Philosophy’s Progress, If You Don’t Care Whether It’s Called Philosophy


Over at Marginal RevolutionTyler Cowen (GMU) asks, “has there been progress in philosophy?” His answer: “there is significant and ongoing progress in philosophy, we just don’t always name it as such.”

[Juan Fontanive, “Colorthing”]

Cowen’s emphasis is largely on forms of progress of a piece with what David Chalmers (NYU) calls “disciplinary speciation”:

many new disciplines have sprung forth from philosophy over the years: physics, psychology, logic, linguistics, economics, and so on. In each case, these fields have sprung forth as tools have been developed to address questions more precisely and more decisively. The key thesis is that when we develop methods for conclusively answering philosophical questions, those methods come to constitute a new field and the questions are no longer deemed philosophical. (“Why Isn’t There More Progress in Philosophy?” p.21)

Some of the questions are no longer deemed philosophical, but I suspect Cowen, having a more expansive conception of the philosophical than some philosophers, would not agree with that deeming.

Here is Cowen’s list of philosophical breakthroughs:

  1. Behavioral economics and much of cognitive psychology.
  2. A much improved understanding of entropy, information, and information theory.
  3. A much better understanding of human neurodiversity and its import.
  4. The accumulated wisdom concerning cultural differences and similarities, as taken from anthropological investigations.  You will note that like many recent advances in philosophy, this cannot be found in any one single place.
  5. Progress on cosmology and “the theory of everything” and even if you are cynical about the current state of affairs it is far better than say 1850.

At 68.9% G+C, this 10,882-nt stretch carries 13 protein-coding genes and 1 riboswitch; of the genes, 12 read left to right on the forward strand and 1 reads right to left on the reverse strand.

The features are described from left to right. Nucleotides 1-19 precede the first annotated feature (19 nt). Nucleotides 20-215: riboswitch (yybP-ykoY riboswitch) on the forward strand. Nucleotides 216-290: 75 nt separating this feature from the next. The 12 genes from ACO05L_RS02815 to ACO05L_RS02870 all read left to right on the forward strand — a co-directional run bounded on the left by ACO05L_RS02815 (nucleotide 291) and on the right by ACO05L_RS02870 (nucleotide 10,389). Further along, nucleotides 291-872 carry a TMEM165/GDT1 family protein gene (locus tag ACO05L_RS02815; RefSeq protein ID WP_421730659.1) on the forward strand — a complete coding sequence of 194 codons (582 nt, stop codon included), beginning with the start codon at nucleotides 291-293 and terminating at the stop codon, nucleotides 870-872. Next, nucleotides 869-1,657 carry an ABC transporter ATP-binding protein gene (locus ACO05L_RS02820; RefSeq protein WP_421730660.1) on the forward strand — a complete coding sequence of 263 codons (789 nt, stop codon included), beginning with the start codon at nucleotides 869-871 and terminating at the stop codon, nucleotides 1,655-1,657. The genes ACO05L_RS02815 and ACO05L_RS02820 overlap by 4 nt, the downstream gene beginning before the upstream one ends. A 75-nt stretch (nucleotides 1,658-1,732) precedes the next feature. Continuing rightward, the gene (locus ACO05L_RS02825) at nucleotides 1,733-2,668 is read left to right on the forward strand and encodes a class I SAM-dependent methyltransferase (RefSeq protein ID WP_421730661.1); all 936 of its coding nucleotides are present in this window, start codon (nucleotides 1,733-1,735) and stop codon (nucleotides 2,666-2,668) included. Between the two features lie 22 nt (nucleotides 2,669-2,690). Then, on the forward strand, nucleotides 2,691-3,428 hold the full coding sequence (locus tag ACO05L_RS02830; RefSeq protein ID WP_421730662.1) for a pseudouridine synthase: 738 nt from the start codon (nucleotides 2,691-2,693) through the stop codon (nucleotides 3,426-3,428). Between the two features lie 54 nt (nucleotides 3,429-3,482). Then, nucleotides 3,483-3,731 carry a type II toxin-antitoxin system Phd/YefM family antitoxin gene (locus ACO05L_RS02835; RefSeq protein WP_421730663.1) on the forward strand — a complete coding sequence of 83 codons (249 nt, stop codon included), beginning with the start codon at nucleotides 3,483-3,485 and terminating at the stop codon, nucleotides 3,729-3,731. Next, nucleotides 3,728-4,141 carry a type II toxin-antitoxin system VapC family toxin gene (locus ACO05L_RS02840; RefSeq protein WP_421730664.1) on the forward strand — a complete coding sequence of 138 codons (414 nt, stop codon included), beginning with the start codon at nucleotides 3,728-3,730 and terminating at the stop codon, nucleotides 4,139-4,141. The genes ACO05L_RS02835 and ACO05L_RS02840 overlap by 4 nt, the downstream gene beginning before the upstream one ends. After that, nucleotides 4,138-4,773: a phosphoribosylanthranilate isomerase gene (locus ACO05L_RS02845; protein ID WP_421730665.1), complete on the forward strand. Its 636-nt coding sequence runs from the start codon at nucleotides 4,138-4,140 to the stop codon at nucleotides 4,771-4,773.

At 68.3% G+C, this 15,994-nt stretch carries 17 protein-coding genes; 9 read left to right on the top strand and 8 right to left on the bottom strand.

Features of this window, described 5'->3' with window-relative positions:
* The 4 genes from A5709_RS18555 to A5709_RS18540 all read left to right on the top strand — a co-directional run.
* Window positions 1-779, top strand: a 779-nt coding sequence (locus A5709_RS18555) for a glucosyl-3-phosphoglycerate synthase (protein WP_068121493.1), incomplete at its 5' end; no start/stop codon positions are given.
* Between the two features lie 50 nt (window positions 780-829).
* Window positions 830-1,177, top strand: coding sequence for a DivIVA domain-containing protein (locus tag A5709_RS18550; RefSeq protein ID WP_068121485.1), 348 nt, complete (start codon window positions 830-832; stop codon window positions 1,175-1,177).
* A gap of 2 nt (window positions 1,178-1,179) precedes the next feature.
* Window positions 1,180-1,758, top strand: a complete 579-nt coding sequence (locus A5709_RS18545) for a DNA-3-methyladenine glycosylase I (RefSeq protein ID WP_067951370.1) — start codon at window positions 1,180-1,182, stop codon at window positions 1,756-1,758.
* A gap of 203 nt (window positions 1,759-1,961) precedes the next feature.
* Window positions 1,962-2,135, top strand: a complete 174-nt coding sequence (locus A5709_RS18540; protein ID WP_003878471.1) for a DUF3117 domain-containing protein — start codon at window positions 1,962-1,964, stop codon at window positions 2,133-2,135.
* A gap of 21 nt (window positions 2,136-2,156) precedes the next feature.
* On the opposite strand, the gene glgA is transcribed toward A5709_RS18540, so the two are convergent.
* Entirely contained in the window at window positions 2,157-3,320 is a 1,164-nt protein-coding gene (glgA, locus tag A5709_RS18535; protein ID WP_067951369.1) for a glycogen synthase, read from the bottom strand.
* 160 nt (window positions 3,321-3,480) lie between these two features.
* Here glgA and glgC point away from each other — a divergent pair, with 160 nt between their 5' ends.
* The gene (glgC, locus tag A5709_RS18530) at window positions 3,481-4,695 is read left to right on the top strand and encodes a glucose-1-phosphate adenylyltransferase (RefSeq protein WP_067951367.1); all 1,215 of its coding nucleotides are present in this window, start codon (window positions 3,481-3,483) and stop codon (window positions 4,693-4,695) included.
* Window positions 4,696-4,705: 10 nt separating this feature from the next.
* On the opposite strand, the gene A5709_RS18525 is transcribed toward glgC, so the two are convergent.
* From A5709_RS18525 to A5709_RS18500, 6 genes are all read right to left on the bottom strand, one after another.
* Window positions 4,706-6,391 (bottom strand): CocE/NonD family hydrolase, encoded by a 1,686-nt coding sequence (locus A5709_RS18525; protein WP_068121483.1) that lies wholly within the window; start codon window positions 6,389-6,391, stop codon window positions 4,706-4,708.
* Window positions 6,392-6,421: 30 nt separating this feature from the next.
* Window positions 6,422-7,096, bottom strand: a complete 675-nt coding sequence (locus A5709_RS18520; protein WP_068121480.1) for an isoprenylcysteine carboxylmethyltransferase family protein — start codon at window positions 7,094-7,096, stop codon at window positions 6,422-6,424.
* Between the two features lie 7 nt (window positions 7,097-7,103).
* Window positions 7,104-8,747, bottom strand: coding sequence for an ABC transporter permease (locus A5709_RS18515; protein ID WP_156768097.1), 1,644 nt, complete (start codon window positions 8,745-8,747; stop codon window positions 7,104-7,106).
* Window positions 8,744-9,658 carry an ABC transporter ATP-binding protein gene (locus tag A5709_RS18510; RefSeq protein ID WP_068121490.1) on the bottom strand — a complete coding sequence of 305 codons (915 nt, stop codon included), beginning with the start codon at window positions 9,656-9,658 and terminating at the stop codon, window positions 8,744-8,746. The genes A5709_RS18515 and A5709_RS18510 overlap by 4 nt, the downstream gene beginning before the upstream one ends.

6. A deeper understanding of the power and also limits of mathematics.
  7. Having digested and then also spit out much of Freudian analysis, but we did learn something along the way.
  8. The more philosophical sides of neuroscience, some of which of course are discussed by professional philosophers too.
  9. A better understanding of man’s relation to the (non-human) animals.
  10.  Many ways of thinking about the environment — not all of them correct — have flowered only in relatively recent times.
  11.  Economics, and what we have learned from economic imperialism, including its failures.
  12.  Singapore, and in fact most other places/polities in the world.
  13.  Most literary works are understood much better today than they were in earlier eras.
  14.  Musical languages are far better developed and better understood.
  15.  Development of an “internet way of thinking.”
  16.  Much greater incorporation of the insights of women into philosophy, and many other formerly underrepresented groups too.

Do you have others for Cowen’s list?


Related: “The Intellectual Achievement of Creating Questions“, “Whether Philosophical Questions Can Be Answered“, “Why Progress Is Slower in Philosophy than in Science“, “Interdisciplinarity and Progress in Philosophy“, “Progress in Philosophy,”, “Lack of Philosophical Progress Owed to Procrastination, Study Hopes to Find

Juan Fontanive, Colorthing, 2015 from Danese Corey on Vimeo.

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